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I'd like to ask for an advice. I am working with small embedded uP.

I'd like to assign my various functions to myfunctions struct. How to do that correctly? Then I want to place this myfunctions (struct of function pointers) to specific memory address (e.g. 0x1000). Whats is the best procedure to achieve this?

typedef void (*fptr)(void);

typedef struct FCN_IMAGE
    fptr fcn1;
    fptr fcn2;
    fptr fcn3;

FUNC_T myfunctions;

Actually it should be sort of jump table.

Secondly I want to read this function pointers from within other program - directly from specified address location (e.g. 0x1000).

It means the first code should assign the struct of function pointers to specific memory location and other independent code should read this table from specific memory. Interconnection between those two programs should be

#define FCN_BASE_ADDRESS (0x1000)

Any ideas what is the best way to achieve it?

P.S. This will run on embedded processor - not PC.

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I think that would be a function of your linker. –  Hot Licks Oct 29 '11 at 13:36
partially you are right but it should be achievable to place function pointer to specific memory location, so the linker is not involved. –  Pepe Oct 29 '11 at 13:51
Example, I am not sure if it is correct: –  Pepe Oct 29 '11 at 13:53
unsigned int volatile * fcn_base = (unsigned short *) FCN_BASE_ADDRESS *fcn_base = ; –  Pepe Oct 29 '11 at 13:55
FUNC_T * myfunctions; *port = myfunctions->fcn1; –  Pepe Oct 29 '11 at 13:56

3 Answers 3

Locating objects at specific locations is usually most easily performed by the use of compiler specific extension; there is no standard method defined by the language. It may also be possible to locate a global object at a specific location by modifying the linker script, but that will be specific to your particular tool-chain

What compiler/tool-chain are you using? Refer to its documentation.

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I am using Freescale CodeWarrior tool, it seems to me there is only way by linker itself. So still studying it... –  Pepe Oct 29 '11 at 19:00
@Pepe: "Codewarior" is the name Freescale use for the development tools (IDE) for all their architectures, it tells me nothing about which compiler you are using. I am not convinced that you are right however, look in the documentation for "Global Variable Address Modifier (@address)" for example. –  Clifford Oct 30 '11 at 10:06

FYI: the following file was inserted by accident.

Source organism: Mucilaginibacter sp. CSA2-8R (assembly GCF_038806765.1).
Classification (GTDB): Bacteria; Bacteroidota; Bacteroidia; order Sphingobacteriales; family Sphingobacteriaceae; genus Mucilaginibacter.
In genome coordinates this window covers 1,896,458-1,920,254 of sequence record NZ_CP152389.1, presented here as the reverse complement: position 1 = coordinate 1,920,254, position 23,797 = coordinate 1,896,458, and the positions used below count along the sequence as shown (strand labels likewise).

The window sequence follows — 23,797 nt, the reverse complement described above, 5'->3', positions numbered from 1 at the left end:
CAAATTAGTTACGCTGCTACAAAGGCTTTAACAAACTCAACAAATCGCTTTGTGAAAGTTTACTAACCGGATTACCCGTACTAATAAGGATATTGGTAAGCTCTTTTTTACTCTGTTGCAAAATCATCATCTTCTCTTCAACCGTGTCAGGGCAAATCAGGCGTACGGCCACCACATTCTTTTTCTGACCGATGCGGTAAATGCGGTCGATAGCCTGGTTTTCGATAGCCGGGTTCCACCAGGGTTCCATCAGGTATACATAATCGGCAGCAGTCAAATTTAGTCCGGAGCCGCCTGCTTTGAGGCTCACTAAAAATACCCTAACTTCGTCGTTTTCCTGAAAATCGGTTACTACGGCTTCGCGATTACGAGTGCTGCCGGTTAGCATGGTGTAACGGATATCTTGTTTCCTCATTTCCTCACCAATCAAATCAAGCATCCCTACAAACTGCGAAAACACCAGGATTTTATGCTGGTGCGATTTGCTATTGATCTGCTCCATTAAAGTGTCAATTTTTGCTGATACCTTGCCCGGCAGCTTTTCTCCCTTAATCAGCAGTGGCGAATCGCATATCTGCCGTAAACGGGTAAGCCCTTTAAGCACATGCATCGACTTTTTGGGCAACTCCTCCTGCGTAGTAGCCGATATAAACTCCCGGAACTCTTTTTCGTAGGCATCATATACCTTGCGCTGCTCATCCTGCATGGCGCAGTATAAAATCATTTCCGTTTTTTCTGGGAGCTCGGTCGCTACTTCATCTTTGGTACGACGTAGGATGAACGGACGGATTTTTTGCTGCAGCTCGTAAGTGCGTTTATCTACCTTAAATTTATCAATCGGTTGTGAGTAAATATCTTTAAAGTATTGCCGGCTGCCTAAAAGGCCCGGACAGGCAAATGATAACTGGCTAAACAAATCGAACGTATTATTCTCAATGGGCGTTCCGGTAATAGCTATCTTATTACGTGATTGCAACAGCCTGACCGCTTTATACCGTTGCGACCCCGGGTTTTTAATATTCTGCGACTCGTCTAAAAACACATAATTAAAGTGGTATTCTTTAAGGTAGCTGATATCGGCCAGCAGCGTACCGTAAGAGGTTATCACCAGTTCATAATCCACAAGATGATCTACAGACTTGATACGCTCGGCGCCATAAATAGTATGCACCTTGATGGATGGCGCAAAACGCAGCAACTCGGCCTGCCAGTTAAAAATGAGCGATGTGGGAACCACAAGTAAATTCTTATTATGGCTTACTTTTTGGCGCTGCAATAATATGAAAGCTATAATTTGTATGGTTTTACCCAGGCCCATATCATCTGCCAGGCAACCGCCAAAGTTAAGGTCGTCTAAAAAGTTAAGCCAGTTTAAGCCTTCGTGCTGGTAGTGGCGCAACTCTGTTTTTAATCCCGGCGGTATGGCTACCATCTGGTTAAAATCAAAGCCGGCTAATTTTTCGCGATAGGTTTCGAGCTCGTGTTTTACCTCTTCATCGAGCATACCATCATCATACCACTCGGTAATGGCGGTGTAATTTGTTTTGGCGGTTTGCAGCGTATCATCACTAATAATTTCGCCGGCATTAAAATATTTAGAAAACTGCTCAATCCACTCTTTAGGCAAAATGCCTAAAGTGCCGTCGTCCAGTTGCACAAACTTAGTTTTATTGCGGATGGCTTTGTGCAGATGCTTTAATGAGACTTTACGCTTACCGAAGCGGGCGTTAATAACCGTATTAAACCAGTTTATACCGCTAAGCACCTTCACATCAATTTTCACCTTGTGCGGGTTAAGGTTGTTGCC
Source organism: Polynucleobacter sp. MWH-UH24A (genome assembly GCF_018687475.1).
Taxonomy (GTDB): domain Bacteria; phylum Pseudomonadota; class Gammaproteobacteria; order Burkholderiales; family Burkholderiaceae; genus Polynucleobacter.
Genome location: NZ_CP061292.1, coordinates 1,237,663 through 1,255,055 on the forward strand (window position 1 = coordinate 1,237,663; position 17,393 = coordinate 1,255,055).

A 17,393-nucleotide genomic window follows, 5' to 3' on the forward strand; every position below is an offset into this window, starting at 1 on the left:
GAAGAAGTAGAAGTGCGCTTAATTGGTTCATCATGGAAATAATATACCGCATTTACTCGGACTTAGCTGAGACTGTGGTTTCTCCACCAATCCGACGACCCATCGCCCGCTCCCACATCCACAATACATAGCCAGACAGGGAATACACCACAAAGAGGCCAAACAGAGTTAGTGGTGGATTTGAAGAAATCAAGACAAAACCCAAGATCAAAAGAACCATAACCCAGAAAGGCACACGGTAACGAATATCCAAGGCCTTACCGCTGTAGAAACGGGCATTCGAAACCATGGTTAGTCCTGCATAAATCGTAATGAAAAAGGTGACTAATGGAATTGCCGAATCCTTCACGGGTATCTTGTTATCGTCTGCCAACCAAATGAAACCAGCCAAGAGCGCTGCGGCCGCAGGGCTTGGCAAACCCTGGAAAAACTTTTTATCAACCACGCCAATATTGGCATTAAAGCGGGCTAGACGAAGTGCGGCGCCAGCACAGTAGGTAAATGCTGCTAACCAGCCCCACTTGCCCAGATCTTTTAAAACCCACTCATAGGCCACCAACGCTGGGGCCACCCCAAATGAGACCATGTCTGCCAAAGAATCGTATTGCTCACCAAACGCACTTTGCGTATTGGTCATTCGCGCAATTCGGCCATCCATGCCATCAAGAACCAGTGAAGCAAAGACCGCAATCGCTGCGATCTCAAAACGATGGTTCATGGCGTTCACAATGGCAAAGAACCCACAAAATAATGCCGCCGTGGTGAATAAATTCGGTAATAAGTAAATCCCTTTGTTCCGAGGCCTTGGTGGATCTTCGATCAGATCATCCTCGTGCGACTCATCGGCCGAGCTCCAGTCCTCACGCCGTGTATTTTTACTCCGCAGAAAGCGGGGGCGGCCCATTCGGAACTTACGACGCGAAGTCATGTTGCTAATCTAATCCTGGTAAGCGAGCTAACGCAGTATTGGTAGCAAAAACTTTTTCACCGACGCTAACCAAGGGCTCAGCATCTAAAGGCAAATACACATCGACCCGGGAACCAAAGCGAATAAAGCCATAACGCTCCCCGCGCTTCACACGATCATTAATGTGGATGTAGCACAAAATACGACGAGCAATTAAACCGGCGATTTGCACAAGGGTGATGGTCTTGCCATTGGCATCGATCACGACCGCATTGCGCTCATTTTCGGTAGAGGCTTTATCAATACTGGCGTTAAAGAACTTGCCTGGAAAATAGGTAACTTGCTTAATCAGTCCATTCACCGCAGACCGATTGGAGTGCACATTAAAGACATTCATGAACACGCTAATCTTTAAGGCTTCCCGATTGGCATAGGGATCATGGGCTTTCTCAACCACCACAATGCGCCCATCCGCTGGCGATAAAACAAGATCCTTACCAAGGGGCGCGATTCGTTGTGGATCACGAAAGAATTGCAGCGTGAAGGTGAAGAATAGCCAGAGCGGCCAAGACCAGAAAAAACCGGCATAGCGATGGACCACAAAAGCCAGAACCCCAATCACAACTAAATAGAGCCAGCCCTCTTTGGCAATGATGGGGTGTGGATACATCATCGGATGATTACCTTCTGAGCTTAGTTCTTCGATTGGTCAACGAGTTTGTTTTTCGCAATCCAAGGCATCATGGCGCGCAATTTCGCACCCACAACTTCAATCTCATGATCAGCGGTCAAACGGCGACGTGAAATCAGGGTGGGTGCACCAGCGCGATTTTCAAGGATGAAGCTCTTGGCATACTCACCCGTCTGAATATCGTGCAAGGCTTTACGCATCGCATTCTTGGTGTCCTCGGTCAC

@Pepe, Clifford has answered your question. I use Freescale Codewarrior, and the typename varname @address format is the way to do what you want. –  Sam Skuce Nov 1 '11 at 14:42

Maybe the following will help you:

// assign my various functions to myfunctions struct
myfunctions.fcn1 = &YourFunction1;
myfunctions.fcn2 = &YourFunction2;
myfunctions.fcn3 = &YourFunction3;

// assign the struct of function pointers to specific memory location
memcpy((void*)FCN_BASE_ADDRESS, &myfunctions, sizeof(myfunctions));

// read this table from specific memory
memcpy(&myfunctions, (void*)FCN_BASE_ADDRESS, sizeof(myfunctions));

This is based on my guess on what you actually want to do.

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I just give a try. Code compiles as suggested but does not work and no results. At specific address there is no myfunctions. Maybe memcpy does not work on this (just guessing because of function pointer) ... –  Pepe Oct 29 '11 at 19:04
@Pepe: A memcpy is a memcpy; if this did not work for you then you misunderstood or misapplied the solution. This will work, so long as FCN_BASE_ADDRESS is not ROM. There is however a simpler way; if FCN_BASE_ADDRESS is of type 'FUNC_T*` then the functions can be accessed directly via FCN_BASE_ADDRESS->fcn1() for example without the second memcpy(). –  Clifford Oct 30 '11 at 9:50

This is the best way to solve it in a portable manner:

typedef void (*fptr)(void);

#define FCN_BASE_ADDRESS ((volatile fptr*)0x1000)

/* Make myfunctions an array, not a struct. 
   Structs can have padding and aren't portable.
   It doesn't look like you need a struct in this case.
fptr myfunctions [N] =
  fptr fcn1;
  fptr fcn2;
  fptr fcn3;

memcpy(&FCN_BASE_ADDRESS, myfunctions, sizeof(myfunctions));

Though if you are using Codewarrior, you could probably use a #pragma to allocate them where you want them. Here is an example assuming they are stored in read/write RAM and a 32-bit address bus.

// .prm file


// .c file
fptr myfunctions[N] = ...;

If they should be stored in ROM/flash, for example a vector table, then it must be done differently with READ_ONLY sections, #pragma CONST_SEG and const fptr. (Note that the const keyword in C behaves in irrational ways when combined with typedef:ed pointers. In this case I believe it would give a constant pointer to a non-constant function and thus it should end up in NVM as desired.)

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